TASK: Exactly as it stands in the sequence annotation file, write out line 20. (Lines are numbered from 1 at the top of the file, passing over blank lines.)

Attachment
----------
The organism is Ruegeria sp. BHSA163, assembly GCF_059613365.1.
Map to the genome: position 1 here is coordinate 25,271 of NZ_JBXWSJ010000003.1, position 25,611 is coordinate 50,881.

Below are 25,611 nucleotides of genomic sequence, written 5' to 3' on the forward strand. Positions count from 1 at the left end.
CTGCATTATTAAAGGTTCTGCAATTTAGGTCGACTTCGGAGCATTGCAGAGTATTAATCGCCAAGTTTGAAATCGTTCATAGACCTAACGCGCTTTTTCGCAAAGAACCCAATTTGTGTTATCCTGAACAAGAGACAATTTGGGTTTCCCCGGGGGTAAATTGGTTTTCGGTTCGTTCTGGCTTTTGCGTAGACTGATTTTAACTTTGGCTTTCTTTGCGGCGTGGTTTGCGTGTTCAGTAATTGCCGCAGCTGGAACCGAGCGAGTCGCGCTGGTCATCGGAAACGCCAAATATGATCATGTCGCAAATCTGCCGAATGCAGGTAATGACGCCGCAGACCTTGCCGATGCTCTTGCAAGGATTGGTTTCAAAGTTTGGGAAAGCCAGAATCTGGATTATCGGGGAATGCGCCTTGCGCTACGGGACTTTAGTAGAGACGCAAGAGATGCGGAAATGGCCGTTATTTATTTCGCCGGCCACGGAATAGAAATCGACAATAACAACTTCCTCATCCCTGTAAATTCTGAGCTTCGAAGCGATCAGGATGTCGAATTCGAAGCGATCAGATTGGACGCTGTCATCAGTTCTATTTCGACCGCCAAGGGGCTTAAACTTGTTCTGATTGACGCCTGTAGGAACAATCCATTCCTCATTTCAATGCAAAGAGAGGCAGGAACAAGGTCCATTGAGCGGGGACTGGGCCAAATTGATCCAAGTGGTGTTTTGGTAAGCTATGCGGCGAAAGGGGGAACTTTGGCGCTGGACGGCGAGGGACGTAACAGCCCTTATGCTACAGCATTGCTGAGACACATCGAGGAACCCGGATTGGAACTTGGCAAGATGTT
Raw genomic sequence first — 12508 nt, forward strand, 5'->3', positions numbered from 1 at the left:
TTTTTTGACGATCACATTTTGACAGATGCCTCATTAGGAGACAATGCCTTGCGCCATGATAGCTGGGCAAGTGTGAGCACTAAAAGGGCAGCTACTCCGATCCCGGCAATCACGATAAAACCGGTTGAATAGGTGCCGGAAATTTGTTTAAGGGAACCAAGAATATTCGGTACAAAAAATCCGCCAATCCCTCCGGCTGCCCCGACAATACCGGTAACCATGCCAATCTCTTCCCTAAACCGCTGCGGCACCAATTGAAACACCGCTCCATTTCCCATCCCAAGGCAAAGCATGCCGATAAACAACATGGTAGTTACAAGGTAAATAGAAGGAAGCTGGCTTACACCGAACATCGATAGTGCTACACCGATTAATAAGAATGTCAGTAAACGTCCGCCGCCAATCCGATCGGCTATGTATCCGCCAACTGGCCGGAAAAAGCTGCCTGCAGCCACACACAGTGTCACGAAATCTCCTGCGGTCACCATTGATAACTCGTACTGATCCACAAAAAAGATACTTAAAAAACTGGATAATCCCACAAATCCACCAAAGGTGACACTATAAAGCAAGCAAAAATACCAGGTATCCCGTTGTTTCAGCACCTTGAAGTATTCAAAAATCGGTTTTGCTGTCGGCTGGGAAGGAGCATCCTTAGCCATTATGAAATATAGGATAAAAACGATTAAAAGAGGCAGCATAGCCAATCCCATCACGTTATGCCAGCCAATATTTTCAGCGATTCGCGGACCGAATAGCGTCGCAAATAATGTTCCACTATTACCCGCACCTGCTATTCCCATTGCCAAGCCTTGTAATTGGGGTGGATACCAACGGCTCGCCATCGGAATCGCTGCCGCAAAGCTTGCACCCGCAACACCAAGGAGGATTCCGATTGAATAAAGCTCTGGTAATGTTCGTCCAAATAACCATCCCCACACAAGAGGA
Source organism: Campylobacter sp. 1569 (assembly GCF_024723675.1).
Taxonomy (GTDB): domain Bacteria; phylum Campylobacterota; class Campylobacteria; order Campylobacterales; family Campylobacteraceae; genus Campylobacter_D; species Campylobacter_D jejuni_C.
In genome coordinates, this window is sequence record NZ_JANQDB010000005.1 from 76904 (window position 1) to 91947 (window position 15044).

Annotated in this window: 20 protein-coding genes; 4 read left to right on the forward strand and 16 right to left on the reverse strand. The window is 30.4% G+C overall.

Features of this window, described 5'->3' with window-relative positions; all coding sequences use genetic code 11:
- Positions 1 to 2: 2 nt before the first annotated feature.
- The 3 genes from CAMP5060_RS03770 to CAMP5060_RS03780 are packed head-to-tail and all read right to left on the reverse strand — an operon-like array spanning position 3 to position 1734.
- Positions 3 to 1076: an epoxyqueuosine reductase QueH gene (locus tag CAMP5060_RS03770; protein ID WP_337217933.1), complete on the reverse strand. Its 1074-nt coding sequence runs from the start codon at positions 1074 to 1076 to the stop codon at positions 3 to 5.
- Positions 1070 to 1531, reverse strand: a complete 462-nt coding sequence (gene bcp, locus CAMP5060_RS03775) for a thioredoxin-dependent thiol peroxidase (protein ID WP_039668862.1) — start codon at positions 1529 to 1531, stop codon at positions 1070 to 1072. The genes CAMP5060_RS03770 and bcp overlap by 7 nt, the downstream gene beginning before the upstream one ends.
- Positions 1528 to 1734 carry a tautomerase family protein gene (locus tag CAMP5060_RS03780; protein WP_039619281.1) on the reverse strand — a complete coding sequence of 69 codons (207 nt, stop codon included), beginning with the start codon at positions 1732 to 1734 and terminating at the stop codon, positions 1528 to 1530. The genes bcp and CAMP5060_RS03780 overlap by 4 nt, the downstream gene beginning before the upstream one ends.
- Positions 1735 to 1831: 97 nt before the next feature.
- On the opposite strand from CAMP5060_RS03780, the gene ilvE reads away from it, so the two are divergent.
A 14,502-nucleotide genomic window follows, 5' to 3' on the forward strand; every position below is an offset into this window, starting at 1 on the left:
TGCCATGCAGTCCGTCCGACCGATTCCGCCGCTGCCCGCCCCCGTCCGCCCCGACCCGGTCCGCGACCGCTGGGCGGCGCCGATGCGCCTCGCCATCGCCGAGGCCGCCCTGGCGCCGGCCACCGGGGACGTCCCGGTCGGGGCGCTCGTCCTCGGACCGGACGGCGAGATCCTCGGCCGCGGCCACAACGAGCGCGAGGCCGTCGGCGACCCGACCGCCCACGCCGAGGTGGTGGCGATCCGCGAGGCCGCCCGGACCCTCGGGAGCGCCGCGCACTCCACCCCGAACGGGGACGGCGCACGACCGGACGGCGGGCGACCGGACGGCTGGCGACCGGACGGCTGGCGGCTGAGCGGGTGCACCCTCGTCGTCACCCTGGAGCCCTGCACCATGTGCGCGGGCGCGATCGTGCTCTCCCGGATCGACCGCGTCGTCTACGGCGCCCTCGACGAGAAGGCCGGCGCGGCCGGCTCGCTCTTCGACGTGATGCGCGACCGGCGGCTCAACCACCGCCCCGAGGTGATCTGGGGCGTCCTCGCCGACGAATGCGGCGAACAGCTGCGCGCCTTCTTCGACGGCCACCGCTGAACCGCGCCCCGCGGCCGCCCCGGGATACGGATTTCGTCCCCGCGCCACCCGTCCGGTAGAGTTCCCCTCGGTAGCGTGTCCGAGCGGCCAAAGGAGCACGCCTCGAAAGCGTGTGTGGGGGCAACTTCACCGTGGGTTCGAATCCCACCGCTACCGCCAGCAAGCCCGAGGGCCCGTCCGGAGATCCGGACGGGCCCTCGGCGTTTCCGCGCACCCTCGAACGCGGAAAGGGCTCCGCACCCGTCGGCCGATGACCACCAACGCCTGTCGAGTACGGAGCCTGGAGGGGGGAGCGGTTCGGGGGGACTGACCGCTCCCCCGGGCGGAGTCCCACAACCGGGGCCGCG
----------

TGCCATGCAGTCCGTCCGACCGATTCCGCCGCTGCCCGCCCCCGTCCGCCCCGACCCGGTCCGCGACCGCTGGGCGGCGCCGATGCGCCTCGCCATCGCCGAGGCCGCCCTGGCGCCGGCCACCGGGGACGTCCCGGTCGGGGCGCTCGTCCTCGGACCGGACGGCGAGATCCTCGGCCGCGGCCACAACGAGCGCGAGGCCGTCGGCGACCCGACCGCCCACGCCGAGGTGGTGGCGATCCGCGAGGCCGCCCGGACCCTCGGGAGCGCCGCGCACTCCACCCCGAACGGGGACGGCGCACGACCGGACGGCGGGCGACCGGACGGCTGGCGACCGGACGGCTGGCGGCTGAGCGGGTGCACCCTCGTCGTCACCCTGGAGCCCTGCACCATGTGCGCGGGCGCGATCGTGCTCTCCCGGATCGACCGCGTCGTCTACGGCGCCCTCGACGAGAAGGCCGGCGCGGCCGGCTCGCTCTTCGACGTGATGCGCGACCGGCGGCTCAACCACCGCCCCGAGGTGATCTGGGGCGTCCTCGCCGACGAATGCGGCGAACAGCTGCGCGCCTTCTTCGACGGCCACCGCTGAACCGCGCCCCGCGGCCGCCCCGGGATACGGATTTCGTCCCCGCGCCACCCGTCCGGTAGAGTTCCCCTCGGTAGCGTGTCCGAGCGGCCAAAGGAGCACGCCTCGAAAGCGTGTGTGGGGGCAACTTCACCGTGGGTTCGAATCCCACCGCTACCGCCAGCAAGCCCGAGGGCCCGTCCGGAGATCCGGACGGGCCCTCGGCGTTTCCGCGCACCCTCGAACGCGGAAAGGGCTCCGCACCCGTCGGCCGATGACCACCAACGCCTGTCGAGTACGGAGCCTGGAGGGGGGAGCGGTTCGGGGGGACTGACCGCTCCCCCGGGCGGAGTCCCACAACCGGGGCCGCG